If you have a website, chances are you have plenty of images on it. But do you know how to optimize these images for search and social media? In this simple guide, we will walk you through the basic steps of using and optimizing images effectively. From finding free-to-use images online to choosing the right file names, we will cover it all. We will also explain the difference between alt text and image titles, and provide recommendations for image size and type. Additionally, we will discuss the importance of including images in structured data and how to optimize image thumbnails for social media. By following these tips, you can ensure that your images are properly optimized and easily discoverable online. So let’s get started! If you are running a website, there are most likely going to be plenty of images there.
While image-specific SEO is very well explained in a few detailed guides, let’s try to create a very simple and easily-organized guide to using images properly:
1. Free Images You Can Use
First things first: let’s see where you can find free-to-use images online. That’s a popular misconception that you can actually use any image you find online as long as you credit the source.
Mind that you can only re-use images with a certain license:
|License||Icon||You Can Re-use||For Commercial Use?||You Can Modify||Credit|
|Attribution-NoDerivs License||Yes||Yes||No||Yes (Required)|
The two popular (and most effective) sources of Creative Commons images you can re-publish are:
- Flickr Creative Commons
- Google Advanced Image Search (Oddly, there’s no “Usage Rights” option in the sidebar of the general image search interface, but luckily you can access it using the “Advanced” search option)
2. Image File Names
An image file name is crucial when it comes to ranking an image in Google Image search results. I’ve seen a huge boost in image search traffic each time I pick a good name for my image. Here’s what has always worked like a charm:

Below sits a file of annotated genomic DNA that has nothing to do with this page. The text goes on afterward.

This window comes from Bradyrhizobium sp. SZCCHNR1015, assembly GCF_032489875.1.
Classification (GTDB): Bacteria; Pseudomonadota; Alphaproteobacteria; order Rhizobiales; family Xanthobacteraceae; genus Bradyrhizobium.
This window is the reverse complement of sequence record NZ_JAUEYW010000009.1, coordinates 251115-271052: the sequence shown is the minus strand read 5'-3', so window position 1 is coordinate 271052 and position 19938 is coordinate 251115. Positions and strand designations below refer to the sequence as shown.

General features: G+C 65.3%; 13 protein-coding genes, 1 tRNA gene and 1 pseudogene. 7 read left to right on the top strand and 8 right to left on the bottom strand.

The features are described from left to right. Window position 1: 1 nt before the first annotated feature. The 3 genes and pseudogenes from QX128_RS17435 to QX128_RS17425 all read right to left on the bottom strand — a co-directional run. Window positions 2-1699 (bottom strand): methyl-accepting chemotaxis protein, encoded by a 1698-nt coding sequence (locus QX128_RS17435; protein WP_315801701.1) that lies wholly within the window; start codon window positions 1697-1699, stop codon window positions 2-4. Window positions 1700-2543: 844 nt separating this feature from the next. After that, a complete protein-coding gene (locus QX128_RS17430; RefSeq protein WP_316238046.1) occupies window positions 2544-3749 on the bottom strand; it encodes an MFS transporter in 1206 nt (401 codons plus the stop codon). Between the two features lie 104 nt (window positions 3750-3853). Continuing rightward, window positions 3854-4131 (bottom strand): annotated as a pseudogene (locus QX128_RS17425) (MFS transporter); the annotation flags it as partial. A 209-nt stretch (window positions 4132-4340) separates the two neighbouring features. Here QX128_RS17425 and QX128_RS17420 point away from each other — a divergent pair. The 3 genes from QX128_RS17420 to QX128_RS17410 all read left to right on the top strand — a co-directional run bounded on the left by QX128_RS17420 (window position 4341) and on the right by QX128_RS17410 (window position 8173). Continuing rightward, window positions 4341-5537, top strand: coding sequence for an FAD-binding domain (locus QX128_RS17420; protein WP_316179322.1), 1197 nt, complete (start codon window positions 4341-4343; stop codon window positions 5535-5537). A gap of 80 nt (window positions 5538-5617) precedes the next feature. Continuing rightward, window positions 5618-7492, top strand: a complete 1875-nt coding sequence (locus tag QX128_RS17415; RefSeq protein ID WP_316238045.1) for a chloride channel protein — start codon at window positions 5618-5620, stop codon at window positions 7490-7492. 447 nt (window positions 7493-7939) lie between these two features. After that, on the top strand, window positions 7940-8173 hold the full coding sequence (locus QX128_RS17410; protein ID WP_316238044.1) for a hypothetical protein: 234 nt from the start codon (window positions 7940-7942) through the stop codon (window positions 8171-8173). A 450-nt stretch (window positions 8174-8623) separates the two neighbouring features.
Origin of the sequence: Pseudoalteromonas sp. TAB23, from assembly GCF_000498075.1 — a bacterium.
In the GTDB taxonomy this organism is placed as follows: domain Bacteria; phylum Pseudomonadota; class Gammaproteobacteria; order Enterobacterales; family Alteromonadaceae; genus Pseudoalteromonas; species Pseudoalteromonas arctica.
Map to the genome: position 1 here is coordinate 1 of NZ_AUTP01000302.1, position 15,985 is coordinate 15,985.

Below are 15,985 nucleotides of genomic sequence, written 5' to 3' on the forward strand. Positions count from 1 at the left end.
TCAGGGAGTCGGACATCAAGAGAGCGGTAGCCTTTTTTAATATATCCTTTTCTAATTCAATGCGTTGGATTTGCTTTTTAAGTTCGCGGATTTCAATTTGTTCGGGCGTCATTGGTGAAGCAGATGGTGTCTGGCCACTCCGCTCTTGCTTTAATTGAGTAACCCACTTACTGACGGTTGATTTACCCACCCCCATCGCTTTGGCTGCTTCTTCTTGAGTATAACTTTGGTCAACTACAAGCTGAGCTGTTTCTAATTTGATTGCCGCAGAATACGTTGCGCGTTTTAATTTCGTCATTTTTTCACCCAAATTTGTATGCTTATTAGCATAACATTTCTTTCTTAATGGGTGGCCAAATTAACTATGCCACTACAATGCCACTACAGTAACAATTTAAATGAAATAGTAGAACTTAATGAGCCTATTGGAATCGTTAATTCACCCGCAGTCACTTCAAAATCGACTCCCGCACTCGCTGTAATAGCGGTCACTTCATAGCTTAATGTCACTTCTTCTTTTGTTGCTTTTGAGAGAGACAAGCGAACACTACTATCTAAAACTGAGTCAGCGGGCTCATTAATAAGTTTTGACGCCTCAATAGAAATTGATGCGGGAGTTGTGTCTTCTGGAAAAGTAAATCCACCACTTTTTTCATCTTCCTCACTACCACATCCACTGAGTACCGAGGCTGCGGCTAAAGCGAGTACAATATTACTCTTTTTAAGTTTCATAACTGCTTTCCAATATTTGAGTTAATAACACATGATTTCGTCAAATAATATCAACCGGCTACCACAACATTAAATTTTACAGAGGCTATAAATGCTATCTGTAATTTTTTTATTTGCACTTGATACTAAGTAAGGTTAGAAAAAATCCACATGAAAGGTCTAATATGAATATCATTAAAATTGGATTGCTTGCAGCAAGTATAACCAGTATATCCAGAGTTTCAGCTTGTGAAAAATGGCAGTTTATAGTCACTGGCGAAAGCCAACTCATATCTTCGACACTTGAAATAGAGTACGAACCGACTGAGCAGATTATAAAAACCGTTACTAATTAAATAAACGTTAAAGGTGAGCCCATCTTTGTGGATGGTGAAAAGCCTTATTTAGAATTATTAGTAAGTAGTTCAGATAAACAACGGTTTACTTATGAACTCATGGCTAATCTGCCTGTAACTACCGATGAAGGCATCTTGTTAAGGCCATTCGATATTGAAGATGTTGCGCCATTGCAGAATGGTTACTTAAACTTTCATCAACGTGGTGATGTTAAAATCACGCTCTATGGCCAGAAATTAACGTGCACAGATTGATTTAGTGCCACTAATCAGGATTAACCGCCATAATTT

Mind that traditionally, search engines read a hyphen in URLs and file names as a “space” – that doesn’t mean Google won’t understand an underscore, an actual space, or other characters there, but a hyphen is the most natural and straightforward way to go.
3. Image ALT Text and Image Title
That’s another very popular question: what’s the difference between the ALT and the TITLE attributes when it comes to describing an image?
Most basically, here’s the difference:
|Image “Alt” Attribute||Image “Title” Attribute|
|Official rule of use||Describes an image for search agents||Gives additional information on what an image is about (when it’s required)|
|Screen readers||“Read” it||Ignore it by default (it is mostly considered redundant)|
|Browsers||Is displayed when images are disabled||Pops up when you hover over an image|
- (Very important!) Use ALT text to describe the image you are using
- Use title if you need to give additional information: do NOT duplicate it with alt text! (accessibility rules only advise using TITLE tags for abbreviations, forms, etc, where an explanation is really necessary)
- (If there are many images on one page) Use different alt text throughout the page as it will be displayed as “text” in most browsers (when images are disabled) and in the email newsletter (when remote content is loaded on demand)